TV

Rick and Morty: Hugh Jackman Remains in His Silly Voice Acting Bag


The latest celebrity guest voice actor on Rick and Morty has truly enjoyed making fun of himself.

Still from “How Poopy Got His Poop Back.” Season Seven of Adult Swim’s “Rick and Morty” premieresglobally beginning Sunday, October 15 at 11:00pm ET/PT.
Photo: Adult Swim

This week’s highly anticipated Rick and Morty season 7 premiere, “How Poopy Got His Poop Back,” saw the return of fan-favorite characters Mr. Poopybutthole, Birdperson, Gearhead, and Squanchy, as they try to stage an intervention and inadvertently get riggity-riggity-wrecked with Hugh Jackman. Not a person impersonating Hugh Jackman like they did Ice T in the early seasons, but THE Hugh Jackman as a fictionalized version of himself, depicted as a frat boy party animal. In every circumstance, this would be a hysterical cameo if not for the fact that the Wolverine actor has been getting his claws into adult animation for the past several years. Jackman has wholly gotten into his silly voice-acting bag, and I’m here for it.

Dating all the way back to 2006, amidst playing Wolverine in countless X-Men films and hosting the Tonys, Jackman began exploring roles that explored his vocal range, literally. So he starred in Dreamworks Aardman’s Flushed Away and fellow Aussie filmmaker George Miller’s Happy Feet, which coincidentally opened in November 2006. That Thanksgiving season, everyone was giving thanks for Jackman’s contributions to animation cinema. 

As lead Roddy St. James in Flushed Away, Jackman upped his silliness and comical chops. In this very Bri’ish–– no T––role, where he must don an English accent, he’s unrecognizable as Jackman speaks in a high-pitched, sheepish British brogue that matches the domesticated pampered pet character he voiced. The closest clue that does him in is a gag where he’s doing a Tom Jones impersonation as he’s singing “She’s a Lady,” where his deep octave Aussie voice comes out.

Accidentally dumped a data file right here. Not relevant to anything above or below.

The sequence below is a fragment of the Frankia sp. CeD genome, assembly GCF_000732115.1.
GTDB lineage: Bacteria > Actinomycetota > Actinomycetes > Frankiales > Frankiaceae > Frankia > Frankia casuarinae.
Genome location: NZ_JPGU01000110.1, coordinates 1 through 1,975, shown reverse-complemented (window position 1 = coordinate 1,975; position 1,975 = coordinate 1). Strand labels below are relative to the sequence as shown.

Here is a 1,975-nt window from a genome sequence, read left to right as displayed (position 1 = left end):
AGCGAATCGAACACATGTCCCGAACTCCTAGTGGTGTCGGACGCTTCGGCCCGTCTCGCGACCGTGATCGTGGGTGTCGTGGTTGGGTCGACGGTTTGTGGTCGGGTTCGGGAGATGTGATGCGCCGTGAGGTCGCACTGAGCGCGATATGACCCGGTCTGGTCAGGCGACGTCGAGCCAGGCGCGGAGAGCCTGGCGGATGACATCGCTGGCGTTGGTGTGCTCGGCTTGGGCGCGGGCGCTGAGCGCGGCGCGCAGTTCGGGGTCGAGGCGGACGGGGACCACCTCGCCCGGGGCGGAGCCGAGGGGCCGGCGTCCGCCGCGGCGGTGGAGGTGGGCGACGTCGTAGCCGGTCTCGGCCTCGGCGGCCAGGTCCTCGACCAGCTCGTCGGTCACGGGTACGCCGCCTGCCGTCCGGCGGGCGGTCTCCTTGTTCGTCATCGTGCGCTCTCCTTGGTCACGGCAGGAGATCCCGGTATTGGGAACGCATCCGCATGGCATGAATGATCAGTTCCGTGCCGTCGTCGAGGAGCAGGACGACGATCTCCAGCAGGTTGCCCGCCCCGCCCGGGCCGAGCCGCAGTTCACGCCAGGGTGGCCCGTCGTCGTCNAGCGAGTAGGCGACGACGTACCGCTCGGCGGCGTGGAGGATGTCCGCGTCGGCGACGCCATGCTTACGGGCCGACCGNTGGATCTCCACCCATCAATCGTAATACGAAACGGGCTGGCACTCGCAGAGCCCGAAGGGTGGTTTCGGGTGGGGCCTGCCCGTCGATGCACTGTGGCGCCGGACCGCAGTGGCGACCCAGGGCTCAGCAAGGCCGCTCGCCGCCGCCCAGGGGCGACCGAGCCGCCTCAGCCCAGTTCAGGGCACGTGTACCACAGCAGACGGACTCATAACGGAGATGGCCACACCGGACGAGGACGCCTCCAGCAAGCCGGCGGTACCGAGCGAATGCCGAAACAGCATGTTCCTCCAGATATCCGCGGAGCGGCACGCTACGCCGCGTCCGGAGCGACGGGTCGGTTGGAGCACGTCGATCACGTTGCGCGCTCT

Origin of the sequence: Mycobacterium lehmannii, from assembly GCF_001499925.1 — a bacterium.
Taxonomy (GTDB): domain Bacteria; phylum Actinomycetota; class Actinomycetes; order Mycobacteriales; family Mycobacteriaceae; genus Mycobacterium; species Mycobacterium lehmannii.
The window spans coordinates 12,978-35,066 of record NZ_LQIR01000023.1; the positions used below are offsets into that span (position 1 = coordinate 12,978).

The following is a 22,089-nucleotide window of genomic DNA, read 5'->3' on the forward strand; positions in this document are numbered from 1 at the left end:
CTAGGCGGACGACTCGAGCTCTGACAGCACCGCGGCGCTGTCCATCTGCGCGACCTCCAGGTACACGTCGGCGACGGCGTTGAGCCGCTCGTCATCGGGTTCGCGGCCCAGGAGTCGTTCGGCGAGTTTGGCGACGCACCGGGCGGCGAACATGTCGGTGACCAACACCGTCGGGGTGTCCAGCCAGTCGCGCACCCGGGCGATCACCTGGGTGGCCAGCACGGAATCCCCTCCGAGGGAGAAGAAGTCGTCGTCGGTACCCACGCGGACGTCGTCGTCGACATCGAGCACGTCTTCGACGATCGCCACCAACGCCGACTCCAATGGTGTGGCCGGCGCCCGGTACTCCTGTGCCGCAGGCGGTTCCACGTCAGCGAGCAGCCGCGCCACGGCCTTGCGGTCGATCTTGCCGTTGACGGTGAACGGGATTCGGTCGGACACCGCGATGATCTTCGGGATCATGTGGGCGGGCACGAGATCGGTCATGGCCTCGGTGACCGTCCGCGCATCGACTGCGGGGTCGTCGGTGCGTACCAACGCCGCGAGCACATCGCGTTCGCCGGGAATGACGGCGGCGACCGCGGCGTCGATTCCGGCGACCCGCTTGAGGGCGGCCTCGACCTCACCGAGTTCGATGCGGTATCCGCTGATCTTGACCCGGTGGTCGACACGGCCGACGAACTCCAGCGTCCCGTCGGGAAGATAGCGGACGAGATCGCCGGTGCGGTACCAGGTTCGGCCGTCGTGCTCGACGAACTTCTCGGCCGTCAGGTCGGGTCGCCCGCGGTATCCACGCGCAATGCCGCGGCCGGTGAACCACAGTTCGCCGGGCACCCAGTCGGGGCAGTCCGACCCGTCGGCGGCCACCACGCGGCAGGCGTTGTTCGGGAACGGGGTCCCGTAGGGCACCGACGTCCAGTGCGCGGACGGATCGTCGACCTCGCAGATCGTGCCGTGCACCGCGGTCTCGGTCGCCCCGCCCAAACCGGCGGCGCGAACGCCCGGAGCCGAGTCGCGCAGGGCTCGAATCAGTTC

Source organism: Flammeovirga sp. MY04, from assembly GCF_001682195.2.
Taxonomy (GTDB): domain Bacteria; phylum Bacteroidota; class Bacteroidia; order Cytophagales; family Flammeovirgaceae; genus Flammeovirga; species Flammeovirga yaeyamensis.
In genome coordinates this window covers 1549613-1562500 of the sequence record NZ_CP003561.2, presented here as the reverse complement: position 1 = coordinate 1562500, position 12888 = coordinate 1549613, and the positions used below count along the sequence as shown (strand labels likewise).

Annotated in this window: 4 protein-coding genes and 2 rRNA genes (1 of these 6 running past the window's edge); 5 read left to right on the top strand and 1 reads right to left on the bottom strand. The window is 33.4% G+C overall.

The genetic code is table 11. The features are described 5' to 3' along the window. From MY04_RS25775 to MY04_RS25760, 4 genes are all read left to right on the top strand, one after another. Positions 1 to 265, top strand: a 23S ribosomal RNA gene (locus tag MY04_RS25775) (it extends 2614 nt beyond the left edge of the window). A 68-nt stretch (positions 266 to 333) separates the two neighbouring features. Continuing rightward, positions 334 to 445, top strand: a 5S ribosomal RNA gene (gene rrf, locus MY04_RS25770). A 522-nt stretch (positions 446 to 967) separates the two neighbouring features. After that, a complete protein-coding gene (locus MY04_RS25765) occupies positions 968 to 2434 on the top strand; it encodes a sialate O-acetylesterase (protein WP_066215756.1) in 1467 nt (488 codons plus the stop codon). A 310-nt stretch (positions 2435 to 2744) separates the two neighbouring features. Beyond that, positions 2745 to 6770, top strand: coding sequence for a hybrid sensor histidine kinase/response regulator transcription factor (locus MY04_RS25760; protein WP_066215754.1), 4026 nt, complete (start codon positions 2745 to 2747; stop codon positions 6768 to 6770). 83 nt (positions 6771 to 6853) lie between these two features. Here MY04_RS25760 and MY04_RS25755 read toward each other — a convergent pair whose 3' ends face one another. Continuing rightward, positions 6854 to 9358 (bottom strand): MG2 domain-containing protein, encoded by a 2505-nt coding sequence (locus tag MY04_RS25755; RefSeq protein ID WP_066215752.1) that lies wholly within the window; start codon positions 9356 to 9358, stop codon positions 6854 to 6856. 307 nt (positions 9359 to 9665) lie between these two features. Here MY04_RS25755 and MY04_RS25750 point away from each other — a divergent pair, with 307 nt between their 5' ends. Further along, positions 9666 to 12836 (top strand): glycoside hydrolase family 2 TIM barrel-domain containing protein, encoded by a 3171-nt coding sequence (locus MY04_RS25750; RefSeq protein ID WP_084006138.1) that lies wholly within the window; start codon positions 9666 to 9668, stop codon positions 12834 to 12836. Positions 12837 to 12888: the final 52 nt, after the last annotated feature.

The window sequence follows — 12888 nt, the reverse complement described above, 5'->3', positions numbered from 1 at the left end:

Then, in Happy Feet, Jackman voiced Mumble’s emotionally distant penguin dad, Memphis. Take a wild guess what accent he takes in that. The man does a full-on Tennessee voice, mimicking Elvis so hard. The movie opens with him singing “Heartbreak Hotel” (and Prince’s “Kiss”) along with Nicole Kidman in a spirited duet. That Elvis-type voice stays ever so consistent all the way through. No land down under voice detected at all from him or Kidman. Over time, he lent his voice work to other family animated flicks: Dreamworks’ underrated Rise of the Guardians as a boomerang-wielding Easter Bunny, and Laika’s Missing Link, where he does his Brit thang again as explorer Sir Lionel.

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